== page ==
Maajid Nawaz On The Cause Of Radicalisation
25 March 2017, 15:53 | Updated: 25 March 2017, 16:40
"There is no one route in, and no one route out" says Maajid Nawaz, in this monologue about the cause of radicalisation.
The Westminster terror attack have prompted many discussions about what the cause of radicalisation is.
But in this clip Maajid Nawaz explains that there is "no one route", and instead lists four contributing "factors in radicalisation".
He said: "And if you understand what causes radicalisation, you can begin to understand what the solution is. During the course of the last two hours, people have been suggesting radicalisation is caused by foreign policy, somebody who's standing for the first mayor of the West Midlands, a Tory in fact, has suggested it is poverty, but actually when you look, when you step back, and you parse this out, and you start analysing what causes radicalisation, the sorts of people who join extremist groups, you realise something.
"And that is that there is no one route in, and there is no one route out. There is no profile. Osama bin Laden was one of the richest men in Saudi Arabia, from the still very wealthy Bin Ladin dynasty, in construction. He was a millionaire. His problem wasn't poverty.
"Ayman al-Zawahiri, the current leader of al Qaeda. His problem isn't a lack of education, he's a paediatrician, a qualified medical doctor, from an aristocratic Egyptian family.
"His grandfather was the Egyptian ambassador to the UN. And going from those macro global examples, or let's look at Baghdadi, the founder of Isis who has a PhD in Islamic studies.
"His problem clearly wasn't a lack of knowledge in religion. So going from those global examples, and bringing it right back to home, and if you look at the profiles of those attackers who have struck in the UK; The 7/7 bombers all had jobs.
"And most of those, most of those, in fact a disproportionate number of those, who joined terrorist organisations in this country, are educated to levels that are above the average levels of education in the US and in the UK.
"And so when we're looking at the causes, I think it's better to look at factors, rather than just to say 'it's about poverty', 'it's about foreign policy'.
"If it was just about poverty, it doesn't explain Bin Ladin being one of the richest men in Saudi Arabia, from one of the richest families in Saudi Arabia. If it's just about, say, a lack of education, well that doesn't explain the leader of Al-Qaeda is a doctor.
"And so I think it helps us to understand that the causes of radicalisation, like human beings, are complex. So I put it down to four factors, and these four factors can kick in in any given order, and generally apply to all cases of radicalisation.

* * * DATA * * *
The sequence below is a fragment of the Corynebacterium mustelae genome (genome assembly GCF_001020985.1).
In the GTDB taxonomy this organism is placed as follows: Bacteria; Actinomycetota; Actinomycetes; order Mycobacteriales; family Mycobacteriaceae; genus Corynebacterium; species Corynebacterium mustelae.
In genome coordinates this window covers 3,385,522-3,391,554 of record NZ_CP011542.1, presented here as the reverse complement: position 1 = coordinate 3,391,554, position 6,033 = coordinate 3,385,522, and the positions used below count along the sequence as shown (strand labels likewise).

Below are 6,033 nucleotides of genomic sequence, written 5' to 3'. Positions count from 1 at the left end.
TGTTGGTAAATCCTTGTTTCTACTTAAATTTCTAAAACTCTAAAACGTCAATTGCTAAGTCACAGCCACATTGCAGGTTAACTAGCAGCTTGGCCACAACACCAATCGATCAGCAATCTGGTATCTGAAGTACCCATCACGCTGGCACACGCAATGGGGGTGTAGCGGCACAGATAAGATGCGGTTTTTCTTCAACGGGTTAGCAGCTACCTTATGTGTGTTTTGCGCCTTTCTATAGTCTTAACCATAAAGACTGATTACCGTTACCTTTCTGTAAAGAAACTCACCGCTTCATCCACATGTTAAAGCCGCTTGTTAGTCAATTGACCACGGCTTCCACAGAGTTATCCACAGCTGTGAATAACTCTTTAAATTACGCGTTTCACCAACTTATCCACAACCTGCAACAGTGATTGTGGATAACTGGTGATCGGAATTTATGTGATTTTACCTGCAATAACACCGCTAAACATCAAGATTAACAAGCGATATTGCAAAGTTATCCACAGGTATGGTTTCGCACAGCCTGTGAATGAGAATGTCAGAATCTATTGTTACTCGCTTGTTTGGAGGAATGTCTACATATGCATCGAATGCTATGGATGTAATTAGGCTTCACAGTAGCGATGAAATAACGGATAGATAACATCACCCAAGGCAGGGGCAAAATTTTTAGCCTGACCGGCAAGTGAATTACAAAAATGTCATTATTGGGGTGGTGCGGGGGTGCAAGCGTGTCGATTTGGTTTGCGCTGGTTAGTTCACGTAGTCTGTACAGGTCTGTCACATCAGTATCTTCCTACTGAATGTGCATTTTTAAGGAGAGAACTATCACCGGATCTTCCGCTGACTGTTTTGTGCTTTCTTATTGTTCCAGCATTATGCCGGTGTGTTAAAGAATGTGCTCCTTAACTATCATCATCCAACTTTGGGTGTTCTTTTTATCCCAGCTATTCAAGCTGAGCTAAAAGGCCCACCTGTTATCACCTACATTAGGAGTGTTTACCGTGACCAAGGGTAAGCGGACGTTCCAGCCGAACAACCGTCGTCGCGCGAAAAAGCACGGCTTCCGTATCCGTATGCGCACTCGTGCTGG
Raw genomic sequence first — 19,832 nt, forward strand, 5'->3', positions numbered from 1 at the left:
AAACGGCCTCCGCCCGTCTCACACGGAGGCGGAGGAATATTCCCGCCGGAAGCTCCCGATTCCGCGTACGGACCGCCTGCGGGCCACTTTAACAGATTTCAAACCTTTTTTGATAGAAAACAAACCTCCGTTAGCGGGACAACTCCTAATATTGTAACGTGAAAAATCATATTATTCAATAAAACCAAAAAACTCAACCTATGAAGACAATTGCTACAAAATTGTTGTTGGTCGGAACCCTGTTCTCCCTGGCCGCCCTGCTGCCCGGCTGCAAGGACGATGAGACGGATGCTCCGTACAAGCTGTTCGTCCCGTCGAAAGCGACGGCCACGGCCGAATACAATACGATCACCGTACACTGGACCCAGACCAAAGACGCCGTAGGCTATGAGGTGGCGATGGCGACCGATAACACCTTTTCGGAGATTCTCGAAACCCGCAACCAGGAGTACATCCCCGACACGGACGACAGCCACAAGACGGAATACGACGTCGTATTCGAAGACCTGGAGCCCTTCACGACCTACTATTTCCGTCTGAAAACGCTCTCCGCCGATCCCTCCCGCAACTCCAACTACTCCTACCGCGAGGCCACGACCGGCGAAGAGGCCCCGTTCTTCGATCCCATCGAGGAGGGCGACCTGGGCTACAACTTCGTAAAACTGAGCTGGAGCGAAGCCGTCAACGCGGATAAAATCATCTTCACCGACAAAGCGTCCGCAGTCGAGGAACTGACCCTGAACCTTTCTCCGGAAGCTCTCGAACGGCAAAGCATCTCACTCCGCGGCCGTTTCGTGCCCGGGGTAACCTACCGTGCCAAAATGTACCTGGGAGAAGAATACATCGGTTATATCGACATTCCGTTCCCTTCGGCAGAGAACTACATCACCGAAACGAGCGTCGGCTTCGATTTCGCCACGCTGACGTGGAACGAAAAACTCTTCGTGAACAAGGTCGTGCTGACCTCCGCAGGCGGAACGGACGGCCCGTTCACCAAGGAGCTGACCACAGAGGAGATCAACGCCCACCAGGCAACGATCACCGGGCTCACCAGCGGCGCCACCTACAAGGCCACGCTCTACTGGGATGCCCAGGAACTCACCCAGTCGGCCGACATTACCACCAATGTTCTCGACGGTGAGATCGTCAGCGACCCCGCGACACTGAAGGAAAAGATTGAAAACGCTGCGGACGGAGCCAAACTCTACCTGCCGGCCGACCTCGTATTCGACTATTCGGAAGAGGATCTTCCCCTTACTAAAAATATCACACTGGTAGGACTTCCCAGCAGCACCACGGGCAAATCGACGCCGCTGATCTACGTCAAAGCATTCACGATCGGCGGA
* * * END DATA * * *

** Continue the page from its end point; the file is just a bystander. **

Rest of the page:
"The first, is a sense of grievance, whether real or perceived, it could be a perceived grievance, but the first is a sense of grievance, that gives rise to an anger, that begins the the desire to seek out an alternative solution.
"So the first factor to radicalisation is a sense of grievance. The second is an identity crisis that is born from that sense of grievance. So, for example, if the sense of grievance was the Bosnia genocide, as it was for my generation, then the identity crisis born from it, is to question whether one really belongs in this society, whether one is British.
"If Muslims are victims to a genocide in Bosnia, questions began emerging back in the 90s as to whether we had a place in Europe, and from that was born an identity crisis. So that's the second factor.
"The third factor, I'd say, are extremist recruiters, who provide a sense of belonging, where perhaps that sense of grievance, and the identity crisis, led to a vacuum in belonging.
"So the recruiter steps in where family should be stepping in, where a father figure should be stepping in, or mother figure, and provides that sense of belonging. So the third factor, I'd say, are the charismatic recruiters.
"And the fourth, is the ideology. In this case, the Islamist ideology, that then is peddled as the solution to that sense of grievance, the solution to the identity crisis, and the ideal that the charismatic recruiter says that he or she are adhering to themselves, so the fourth factor in radicalisation, is the ideology.
"Now those four factors, a sense of grievance, an identity crisis, recruiters who provide a sense of belonging, and an ideological narrative.
"They can apply whether we're talking about white supremacist far right racism, and radicalisation such as the case of Thomas Mair who killed MP Jo Cox, or they apply in this instance with Jihadist terrorism. But if we understand that these are the four factors that can cause radicalisation, we know how to solve it."